CCP4, Daresbury Laboratory, Warrington WA4 4AD, UK
In a previous CCP4 newsletter (see Newsletter 42) we reported on the one-day CCP4 workshop held at the ACA meeting in Orlando Florida at the start of the summer. We were pleased to be able to bookend the summer conference season with a second one-day satellite workshop - this time a joint effort between CCP4 and the RCSB PDB, at the XX IUCr Congress in Florence, Italy. This workshop - entitled "A Protein Crystallographic Toolbox: CCP4 Software Suite and PDB Deposition Tools" - continues a tradition of collaboration between the two projects. The workshop attracted around sixty registered participants ranging from graduate students through to experienced crystallographers, bringing with them a broad range of familiarity with the CCP4 and RCSB software. The workshop followed our familiar format, with the speakers (generally a mixture of software developers and expert users) giving detailed user-focused presentations on the software in their area of expertise. The presentations were intended to help novice users get started while at the same time surprising more expert users with new or less-well known aspects of the software.
After a brief joint introduction from Peter Briggs of CCP4 and Helen Berman of the RCSB-PDB, the first session concentrated on giving a broad overview intended to lay the foundations for the later talks. This included an introduction to the non-crystallographic "technical" aspects of using the CCP4 suite and an excellent overview from Martin Noble of the range of crystallographic functions in the suite. His tour of the suite emphasised CCP4's "cradle to grave" coverage of the structure determination process and its close integration with other non-CCP4 software packages.
The remaining presentations focused on practical aspects of the software for key stages of structure determination and deposition. Gwyndaf Evans covered data processing, integration and scaling using MOSFLM and SCALA, including tell-tale signs which indicate whether data processing is working (hint: look for sudden deviations from otherwise smoothly-varying behaviours) and how to address various problem cases. Martyn Winn talked about refinement with REFMAC5, focusing particularly on the use of TLS parameters. He made a good case for trying TLS, as at worst it will make no difference to your refinement while at best it can give a big improvement. Analysis of TLS values may also be a useful tool in suggesting biologically significant protein domain motions.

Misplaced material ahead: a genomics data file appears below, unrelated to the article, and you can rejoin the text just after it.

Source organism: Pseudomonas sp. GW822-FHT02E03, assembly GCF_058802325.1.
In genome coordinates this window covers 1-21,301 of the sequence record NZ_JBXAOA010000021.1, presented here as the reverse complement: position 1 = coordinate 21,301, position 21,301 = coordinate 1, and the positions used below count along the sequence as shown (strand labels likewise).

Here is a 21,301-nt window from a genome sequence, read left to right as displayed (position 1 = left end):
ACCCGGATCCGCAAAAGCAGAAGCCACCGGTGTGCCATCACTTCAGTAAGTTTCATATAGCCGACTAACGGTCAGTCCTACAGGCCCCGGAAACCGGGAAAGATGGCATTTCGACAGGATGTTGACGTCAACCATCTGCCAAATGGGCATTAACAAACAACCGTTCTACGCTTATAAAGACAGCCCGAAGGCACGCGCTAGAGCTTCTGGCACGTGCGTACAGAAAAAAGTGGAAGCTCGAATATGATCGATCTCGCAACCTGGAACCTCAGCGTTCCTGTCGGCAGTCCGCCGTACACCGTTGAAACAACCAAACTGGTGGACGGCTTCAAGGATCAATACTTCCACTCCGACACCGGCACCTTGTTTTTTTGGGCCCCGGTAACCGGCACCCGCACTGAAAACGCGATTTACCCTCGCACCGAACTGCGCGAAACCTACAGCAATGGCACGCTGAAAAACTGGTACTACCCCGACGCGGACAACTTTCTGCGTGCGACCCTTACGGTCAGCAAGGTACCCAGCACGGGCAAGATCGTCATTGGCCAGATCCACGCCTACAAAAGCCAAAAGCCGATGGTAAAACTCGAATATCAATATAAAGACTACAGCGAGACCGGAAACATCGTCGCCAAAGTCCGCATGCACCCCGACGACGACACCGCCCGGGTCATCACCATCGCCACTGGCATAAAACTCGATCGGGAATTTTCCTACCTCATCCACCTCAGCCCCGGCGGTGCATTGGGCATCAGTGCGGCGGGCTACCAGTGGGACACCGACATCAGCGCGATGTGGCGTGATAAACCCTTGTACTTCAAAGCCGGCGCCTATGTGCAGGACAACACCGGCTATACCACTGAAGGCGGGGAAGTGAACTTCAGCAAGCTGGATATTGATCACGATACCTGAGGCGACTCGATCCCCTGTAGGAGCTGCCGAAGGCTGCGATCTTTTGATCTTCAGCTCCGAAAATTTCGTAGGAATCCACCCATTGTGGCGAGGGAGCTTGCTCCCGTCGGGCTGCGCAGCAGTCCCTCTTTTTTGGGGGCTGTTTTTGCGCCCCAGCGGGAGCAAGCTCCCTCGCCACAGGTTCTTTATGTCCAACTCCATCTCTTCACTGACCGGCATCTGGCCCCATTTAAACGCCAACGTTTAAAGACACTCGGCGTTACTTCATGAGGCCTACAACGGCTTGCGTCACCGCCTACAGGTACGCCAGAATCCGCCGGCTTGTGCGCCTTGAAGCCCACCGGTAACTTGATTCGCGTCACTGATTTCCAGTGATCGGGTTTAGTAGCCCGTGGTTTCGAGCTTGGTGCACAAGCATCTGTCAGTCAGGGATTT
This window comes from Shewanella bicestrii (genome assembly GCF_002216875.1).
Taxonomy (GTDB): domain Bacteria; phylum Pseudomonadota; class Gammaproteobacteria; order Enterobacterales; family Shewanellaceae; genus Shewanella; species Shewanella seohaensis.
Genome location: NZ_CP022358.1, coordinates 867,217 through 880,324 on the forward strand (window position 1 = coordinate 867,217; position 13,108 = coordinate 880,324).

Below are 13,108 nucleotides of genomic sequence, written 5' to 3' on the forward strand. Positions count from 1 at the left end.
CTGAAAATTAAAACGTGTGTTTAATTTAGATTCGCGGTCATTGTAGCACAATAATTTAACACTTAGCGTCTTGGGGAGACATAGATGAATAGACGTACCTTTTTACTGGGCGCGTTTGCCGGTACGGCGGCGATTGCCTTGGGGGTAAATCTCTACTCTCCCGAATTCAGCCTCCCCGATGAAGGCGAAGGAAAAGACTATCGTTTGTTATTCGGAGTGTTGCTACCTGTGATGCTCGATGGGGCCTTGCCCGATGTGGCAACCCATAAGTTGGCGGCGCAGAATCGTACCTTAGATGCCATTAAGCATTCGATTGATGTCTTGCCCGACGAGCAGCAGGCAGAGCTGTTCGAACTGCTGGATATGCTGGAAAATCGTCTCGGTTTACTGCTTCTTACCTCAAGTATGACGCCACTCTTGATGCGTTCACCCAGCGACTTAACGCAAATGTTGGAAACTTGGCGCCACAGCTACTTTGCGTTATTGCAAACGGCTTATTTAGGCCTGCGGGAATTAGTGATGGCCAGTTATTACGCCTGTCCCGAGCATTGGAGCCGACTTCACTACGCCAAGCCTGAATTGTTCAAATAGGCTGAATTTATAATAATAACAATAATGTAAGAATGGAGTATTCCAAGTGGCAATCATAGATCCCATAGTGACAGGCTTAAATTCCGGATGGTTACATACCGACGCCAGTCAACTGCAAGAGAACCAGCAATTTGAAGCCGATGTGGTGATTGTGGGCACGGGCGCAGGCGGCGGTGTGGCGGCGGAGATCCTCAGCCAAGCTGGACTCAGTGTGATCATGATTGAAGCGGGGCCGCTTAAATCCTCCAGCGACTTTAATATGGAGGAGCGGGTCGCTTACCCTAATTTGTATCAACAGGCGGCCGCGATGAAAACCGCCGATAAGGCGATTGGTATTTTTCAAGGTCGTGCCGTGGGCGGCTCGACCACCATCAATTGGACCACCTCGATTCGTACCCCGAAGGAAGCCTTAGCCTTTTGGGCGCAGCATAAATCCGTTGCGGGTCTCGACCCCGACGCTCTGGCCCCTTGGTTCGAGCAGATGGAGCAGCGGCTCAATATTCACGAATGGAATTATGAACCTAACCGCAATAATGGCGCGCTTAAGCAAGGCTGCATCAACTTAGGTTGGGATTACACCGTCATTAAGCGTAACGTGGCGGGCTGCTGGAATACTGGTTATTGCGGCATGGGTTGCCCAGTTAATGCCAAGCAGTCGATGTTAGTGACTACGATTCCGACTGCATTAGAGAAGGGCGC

This was followed by impressive demonstrations by Liz Potterton and Paul Emsley of two faces of CCP4's molecular graphics project, CCP4MG and Coot respectively: the former currently focuses on providing presentation-quality representations of molecular models, while the latter is a platform for powerful model building tools. Both packages are now becoming widely used and are already key tools in many macromolecular crystallographers' toolkits (they will also both be available as part of the forthcoming CCP4 v6.0 release). Kyle Burkhardt of the RCSB-PDB closed appropriately by focusing on the deposition of refined protein structures. She emphasised a number of issues, including the existence of software tools to help make deposition easier and the importance of validation prior to and during the deposition process, and reminded the audience that the deposition sites want to work with the authors to ensure the best possible representation of their data in the archive.
The workshop closed with a summary of the most interesting "bullet points" from each of the talks. Although the audience response was muted (possibly due to the vastness of the Cimabue Room!) the feedback provided via the questionnaires was very positive, and we were also pleased to see a large percentage of younger crystallographers in attendence. Many people reported that they found the presentations helpful and that they would be trying out the software afterwards. As always there were also requests for a longer workshop with more hands-on demonstrations and more examples of real-life problems - we are of course interested in addressing these issues in future (and in this regard CCP4 would also welcome any offers of help in organising such workshops).
Next year we hope to be back at the ACA in Hawai'i and at the ECM in Leuven, Belgium. The materials from this IUCr workshop can be found online via http://www.ccp4.ac.uk/courses/IUCr2005/. More information about CCP4 can be found at http://www.ccp4.ac.uk and about the RCSB PDB at http://www.rcsb.org/pdb/.
The workshop organisers Maeri Howard, Peter Briggs and Judy Flippen-Anderson would like to thank the IUCr for the opportunity to run the workshop, the speakers for their presentations and the delegates for attending. We also wish to acknowledge the help of Annalisa Guerri in setting up the workshop. Financial support was provided by CCLRC (from CCP4 industrial income), the RCSB-PDB and from workshop registrations by the IUCr.
From back to front, left to right: Gwyndaf Evans, Martin Noble, Peter Briggs, Maeri Howard, Paul Emsley, Liz Potterton, Kyle Burkhardt, Martyn Winn
Peter Briggs ( email@example.com) December 2005